Validation Consultant - Mark

"A lot of people are apprehensive about consultants and think that they are contracted to tell them how to do their job.  Many clients need help, whether it is expertise in a certain discipline of the industry or just need manpower to complete a project."

Tell us a little about yourself. Where are you from and what do you do?

 I am a consultant specializing in validation for a quality and compliance firm in the medical device and pharmaceutical manufacturing industry. I live in Morrisville, NC, with my wife and our 2 children. I attended UNC - Chapel Hill and received a Bachelor of Science in Biology.

How would you describe your job?

Validation is just one of the many quality systems that the FDA likes to see in place prior to approval of a drug or medical device.  It provides documented proof that a specific process or piece of equipment is going to produce reliable results and function as intended.  This helps the FDA make an assessment that the drug or medical device is going to be safe and provide the intended results for the consumer. My objective as a consultant is to establish documented evidence, with a high degree of assurance, that a specific process will consistently produce a result meeting its predetermined specifications and quality attributes.

Validation is a quality system where a specific process or piece of equipment will have an expected result and your task is to determine if that is the actual result.  An operator once said to me “Let me get this straight, all you do is fill in the blank all day.”  Broken down to the simplest level, he was correct.

What does your typical day look like?

My standard work day is 7:00am - 5:30pm; however, situations often arise when I work a completely different shift or work extended hours.  It all depends on the project and fitting that within a budget for hours.  For example, I came in at 1:00 am today. The typical day for a validation involves traveling to your client site, which can be local or require long distance travel with overnight stays.  The workflow varies depending on the project, but it can involve protocol development, protocol execution, data/results recording, data analysis, meetings, etc. We've had anywhere from 3 - 25 people just from my company working as a team for a client.

Why did you want to pursue this career and are there any aspects of your job that you dislike?

I wanted to pursue validation because it allows you to gain experience and develop skills in multiple areas of the medical device and pharmaceutical manufacturing industry, such as manufacturing, laboratory compliance, IT quality, software management, quality assurance, and compliance. My current position allows me to have more opportunities later because of the experience I have gained. I hope to develop an expertise in multiple disciplines of the industry and work in management in the future.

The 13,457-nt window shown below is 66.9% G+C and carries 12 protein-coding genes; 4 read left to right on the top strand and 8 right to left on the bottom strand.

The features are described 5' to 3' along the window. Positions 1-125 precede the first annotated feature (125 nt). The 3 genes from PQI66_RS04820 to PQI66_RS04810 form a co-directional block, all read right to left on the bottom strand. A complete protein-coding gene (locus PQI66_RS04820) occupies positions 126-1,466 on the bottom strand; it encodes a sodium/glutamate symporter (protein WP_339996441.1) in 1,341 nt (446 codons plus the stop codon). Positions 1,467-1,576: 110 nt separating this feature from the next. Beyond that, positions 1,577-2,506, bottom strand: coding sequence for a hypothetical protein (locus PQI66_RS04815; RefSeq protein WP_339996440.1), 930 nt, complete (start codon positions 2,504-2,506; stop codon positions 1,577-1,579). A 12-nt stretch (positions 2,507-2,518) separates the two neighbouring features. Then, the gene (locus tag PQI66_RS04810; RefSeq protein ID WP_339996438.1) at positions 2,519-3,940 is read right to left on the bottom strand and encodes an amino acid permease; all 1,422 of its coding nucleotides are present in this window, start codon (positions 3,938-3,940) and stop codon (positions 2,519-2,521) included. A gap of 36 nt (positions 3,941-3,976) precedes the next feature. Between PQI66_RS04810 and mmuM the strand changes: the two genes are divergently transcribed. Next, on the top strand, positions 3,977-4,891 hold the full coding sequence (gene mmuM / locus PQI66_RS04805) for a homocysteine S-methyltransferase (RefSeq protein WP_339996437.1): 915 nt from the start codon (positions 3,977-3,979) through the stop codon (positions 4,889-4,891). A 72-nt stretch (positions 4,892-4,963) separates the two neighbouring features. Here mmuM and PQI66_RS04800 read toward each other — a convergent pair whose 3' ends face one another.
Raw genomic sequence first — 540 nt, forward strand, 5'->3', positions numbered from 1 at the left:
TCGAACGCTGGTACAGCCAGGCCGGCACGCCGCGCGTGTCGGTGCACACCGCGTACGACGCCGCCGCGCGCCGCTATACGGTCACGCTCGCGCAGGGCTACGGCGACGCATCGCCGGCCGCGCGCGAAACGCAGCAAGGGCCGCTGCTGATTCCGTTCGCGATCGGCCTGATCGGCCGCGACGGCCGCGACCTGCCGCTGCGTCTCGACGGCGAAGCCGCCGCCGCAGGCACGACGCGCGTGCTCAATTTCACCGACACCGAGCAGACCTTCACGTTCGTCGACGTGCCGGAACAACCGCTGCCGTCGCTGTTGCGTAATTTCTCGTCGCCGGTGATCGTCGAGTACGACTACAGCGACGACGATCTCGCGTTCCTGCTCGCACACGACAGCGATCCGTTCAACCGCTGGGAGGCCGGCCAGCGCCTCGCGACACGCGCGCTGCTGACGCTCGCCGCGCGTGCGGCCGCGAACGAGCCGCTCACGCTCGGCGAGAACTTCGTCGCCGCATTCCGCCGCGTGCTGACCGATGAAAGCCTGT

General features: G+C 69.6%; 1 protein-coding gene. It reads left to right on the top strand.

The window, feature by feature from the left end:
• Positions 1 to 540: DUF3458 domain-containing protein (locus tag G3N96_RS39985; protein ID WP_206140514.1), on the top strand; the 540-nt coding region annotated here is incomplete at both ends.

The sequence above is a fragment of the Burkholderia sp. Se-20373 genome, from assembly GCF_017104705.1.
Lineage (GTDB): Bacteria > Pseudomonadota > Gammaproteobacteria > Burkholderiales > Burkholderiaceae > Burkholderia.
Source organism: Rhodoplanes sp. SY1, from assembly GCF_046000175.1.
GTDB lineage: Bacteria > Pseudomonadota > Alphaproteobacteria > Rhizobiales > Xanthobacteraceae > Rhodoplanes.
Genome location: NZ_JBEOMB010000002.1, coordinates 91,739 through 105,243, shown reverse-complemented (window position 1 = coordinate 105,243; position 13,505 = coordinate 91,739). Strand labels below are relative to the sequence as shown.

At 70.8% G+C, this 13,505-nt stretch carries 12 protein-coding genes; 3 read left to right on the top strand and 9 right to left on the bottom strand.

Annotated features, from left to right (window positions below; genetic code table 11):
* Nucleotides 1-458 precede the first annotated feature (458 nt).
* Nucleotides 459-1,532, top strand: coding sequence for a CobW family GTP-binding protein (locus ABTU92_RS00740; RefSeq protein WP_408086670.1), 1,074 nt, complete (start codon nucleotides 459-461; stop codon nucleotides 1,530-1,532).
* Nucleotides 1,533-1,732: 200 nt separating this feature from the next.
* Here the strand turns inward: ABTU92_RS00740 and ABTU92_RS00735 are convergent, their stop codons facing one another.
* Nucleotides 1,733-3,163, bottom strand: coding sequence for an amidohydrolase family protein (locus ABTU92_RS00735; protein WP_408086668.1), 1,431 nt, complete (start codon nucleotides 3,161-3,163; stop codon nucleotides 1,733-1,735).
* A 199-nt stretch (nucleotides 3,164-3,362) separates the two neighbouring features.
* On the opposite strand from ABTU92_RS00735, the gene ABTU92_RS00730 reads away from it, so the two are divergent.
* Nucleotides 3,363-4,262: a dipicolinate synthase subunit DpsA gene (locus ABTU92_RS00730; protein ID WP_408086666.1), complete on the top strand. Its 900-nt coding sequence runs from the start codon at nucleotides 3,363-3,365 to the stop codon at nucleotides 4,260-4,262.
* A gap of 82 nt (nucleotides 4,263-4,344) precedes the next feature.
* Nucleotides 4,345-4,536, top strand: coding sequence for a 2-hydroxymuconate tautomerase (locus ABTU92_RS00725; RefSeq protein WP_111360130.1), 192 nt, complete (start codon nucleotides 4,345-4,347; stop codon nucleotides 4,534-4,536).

One aspect of this career and specific industry is that pharmaceutical and medical device manufacturing is a 24/7 operation. Execution of validation protocols is at the mercy of the manufacturing schedule, often times resulting in extended shifts, off-shift work, and weekend work.

How many years of schooling/what program did you go to?

I spent 4 years at UNC - Chapel Hill and earned a Bachelor of Science in Biology. After graduating, I started my career as a lab coordinator in the research triangle area. I oversaw equipment calibration and maintenance.  I was then recruited by a senior consultant for my current position with whom I had worked on a project at my previous company.

What is the biggest misconception people have about what you do?

I once heard someone say “Those who can do, do, and those who cannot do, consult.”  A lot of people are apprehensive about consultants and think they are not needed or that that they are contracted to tell them how to do their job.  Many clients need help whether it is expertise in certain discipline of the industry or just need manpower to complete a project.

What is the work/family/life balance like?

You dictate the work/family/life balance.  As a consultant you can take on as many projects as you want and work as many hours as you want within the framework of a budget.  You can work 80 hours a week on multiple projects and make a lot of money but that requires a lot of sacrifice from your family and non-work life.  Many people work 40 hour weeks on one project and still have plenty of time to spend with their families and hobbies; however, the option is there to take on additional work if needed.

What is the salary/benefits like at the entry-level/higher-level?

Consultants in this industry can earn anywhere between $40k- $150k for base. Some companies provide a billable hours bonus, overtime bonus, and reimbursements for items such as mobile phones, internet access, and mileage.

What would you tell someone who wanted to pursue your career?

Be flexible in regards to all aspects of your career (work schedule, type of validation, and other ways of thinking).  Additionally, as a consultant you also function as sales/marketing for yourself and your company.  Act in a professional manner, develop professional business relationships with everyone you interact with on a project, from the project manager to employees from a competitor company.  Finally, take pride in your work, produce valuable and defendable documents, and provide excellent service.